Ministers release £484 million to mitigate Horizon ‘uncertainty’

Westminster government provides £30 million for ‘talent and stabilisation fund’ and pumps extra £100 million of quality-related support into English universities

November 21, 2022
George Freeman
Source: UK parliament

English universities will receive an extra £100 million in quality-related (QR) research funding as part of a science support package worth almost £500 million, designed to mitigate the impact of losing access to European programmes.

In a written statement to the House of Commons published on 21 November, science minister George Freeman said the Westminster government would provide £484 million for research and innovation, which will include £200 million for UK research infrastructure, £42.1 million for nuclear fusion energy and £84 million for plasma physics research as part of the Joint European Torus (JET) Operations, which is based at the Culham Centre for Fusion Energy in Oxfordshire.

Some £100 million in QR funding for English universities decided by the results of the 2021 Research Excellence Framework would also be made available, with additional funding due to come from Scotland, Wales and Northern Ireland.

Another £30 million was also provided for the “talent and stabilisation fund”, a formula-driven fund linked to research excellence that is designed to support universities that disproportionately miss out on European Union cash, following the UK’s exclusion from Horizon Europe. That suggests that some of the funds may have been released from the £2.5 billion set aside for Horizon, or a domestic Plan B, due to be spent between 2021 and 2023.

It follows confirmation in last week’s autumn statement that the government will “protect the entire research budget” and proceed with plans to increase it to £20 billion by 2024.

Mr Freeman, who returned to the science portfolio last month three months after he resigned, said the package was important because “ongoing uncertainty over access to EU programmes (Horizon, Copernicus, Euratom R&T and Fusion for Energy) is placing increasing pressure on UK universities and research organisations, as well as causing significant issues for the UK’s fusion and Earth observation sectors”.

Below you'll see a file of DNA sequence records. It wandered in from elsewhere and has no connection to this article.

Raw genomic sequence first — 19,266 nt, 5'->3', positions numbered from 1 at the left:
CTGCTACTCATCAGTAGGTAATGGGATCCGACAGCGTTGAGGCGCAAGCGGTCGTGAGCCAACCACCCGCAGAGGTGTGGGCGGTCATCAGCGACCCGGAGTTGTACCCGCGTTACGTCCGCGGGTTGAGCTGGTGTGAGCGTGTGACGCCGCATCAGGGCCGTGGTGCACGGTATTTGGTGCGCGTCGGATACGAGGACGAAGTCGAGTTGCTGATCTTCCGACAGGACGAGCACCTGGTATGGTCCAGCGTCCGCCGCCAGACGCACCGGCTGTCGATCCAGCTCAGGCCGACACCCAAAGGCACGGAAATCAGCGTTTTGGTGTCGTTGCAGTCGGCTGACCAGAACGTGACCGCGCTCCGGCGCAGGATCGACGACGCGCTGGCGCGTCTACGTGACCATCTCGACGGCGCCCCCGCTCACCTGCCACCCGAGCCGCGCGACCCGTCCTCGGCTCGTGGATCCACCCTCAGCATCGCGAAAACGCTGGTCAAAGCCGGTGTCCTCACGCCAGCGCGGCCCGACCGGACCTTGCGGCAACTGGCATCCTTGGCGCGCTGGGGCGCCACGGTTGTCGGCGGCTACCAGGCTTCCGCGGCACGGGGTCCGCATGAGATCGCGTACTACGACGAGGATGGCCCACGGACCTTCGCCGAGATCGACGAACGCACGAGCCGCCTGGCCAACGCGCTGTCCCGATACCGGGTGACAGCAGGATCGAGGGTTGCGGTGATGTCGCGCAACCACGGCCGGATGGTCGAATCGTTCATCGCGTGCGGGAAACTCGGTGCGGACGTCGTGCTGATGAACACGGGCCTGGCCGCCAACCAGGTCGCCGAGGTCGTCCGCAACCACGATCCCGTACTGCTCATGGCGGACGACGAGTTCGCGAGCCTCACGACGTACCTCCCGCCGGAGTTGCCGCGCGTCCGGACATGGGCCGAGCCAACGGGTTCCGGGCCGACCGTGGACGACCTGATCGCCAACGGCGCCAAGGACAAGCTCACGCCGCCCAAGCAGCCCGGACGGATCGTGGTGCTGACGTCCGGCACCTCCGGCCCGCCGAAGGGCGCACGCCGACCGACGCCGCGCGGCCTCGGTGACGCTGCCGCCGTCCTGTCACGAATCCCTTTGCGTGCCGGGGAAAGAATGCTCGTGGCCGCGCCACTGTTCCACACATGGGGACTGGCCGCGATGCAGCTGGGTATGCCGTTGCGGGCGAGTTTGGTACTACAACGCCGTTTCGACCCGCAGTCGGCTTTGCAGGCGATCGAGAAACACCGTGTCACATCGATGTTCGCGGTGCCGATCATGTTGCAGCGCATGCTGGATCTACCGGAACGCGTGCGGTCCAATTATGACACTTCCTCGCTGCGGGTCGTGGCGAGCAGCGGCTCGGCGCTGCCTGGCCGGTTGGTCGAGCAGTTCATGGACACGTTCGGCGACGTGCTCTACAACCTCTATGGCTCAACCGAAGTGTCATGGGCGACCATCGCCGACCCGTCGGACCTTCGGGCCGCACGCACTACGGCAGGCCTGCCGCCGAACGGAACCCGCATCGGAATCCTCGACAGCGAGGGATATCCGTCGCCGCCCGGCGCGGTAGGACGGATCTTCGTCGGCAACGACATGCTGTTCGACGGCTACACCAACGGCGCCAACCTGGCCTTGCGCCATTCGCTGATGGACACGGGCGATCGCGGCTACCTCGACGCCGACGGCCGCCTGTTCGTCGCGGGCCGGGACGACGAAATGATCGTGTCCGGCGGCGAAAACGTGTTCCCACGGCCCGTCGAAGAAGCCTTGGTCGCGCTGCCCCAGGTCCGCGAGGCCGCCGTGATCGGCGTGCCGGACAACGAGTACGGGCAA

“These investments are UK-wide and will provide targeted support during this time of uncertainty,” continued Mr Freeman, who said they “aim to support staff retention and local talent strategies at eligible universities and research organisations, ensure the UK’s labs remain world class and at the cutting edge of R&D and offer universities and research organisations the discretion to apply the funding in ways that best suit their local needs.

“Furthermore they will stimulate and accelerate the growth of the UK’s fusion industry, delivering a thriving UK fusion ecosystem and strengthening the UK’s position as leaders in the future global fusion market,” he said.

The government will “shortly be announcing new investment and projects to boost the Earth observation community and mitigate the challenges caused by the delays to association to Copernicus”, he added of the UK’s continued exclusion from EU’s Earth observation scheme,

Sarah Main, director of the Campaign for Science and Engineering, welcomed the measures, stating the “funds are intended to mitigate the effect of the ongoing impasse in negotiations on association to European research programmes, and it appears likely the government have redeployed some of the funds set aside for association for this purpose”.

“We welcome measures to counteract uncertainty, including those aimed at retaining talent in the UK. However, the best outcome would be finalising an association deal [to Horizon Europe],” she added.

Linda Partridge, vice-president of the Royal Society, said the announcement “shows the government’s commitment to putting science at the heart of plans for increasing productivity and driving economic growth.

“The ongoing failure to associate to Horizon Europe remains damaging to UK science, and the best solution remains securing rapid association. In the meantime, the funding announced today is a welcome intervention to help protect and stabilise the science sector,” she added.

jack.grove@timeshighereducation.com

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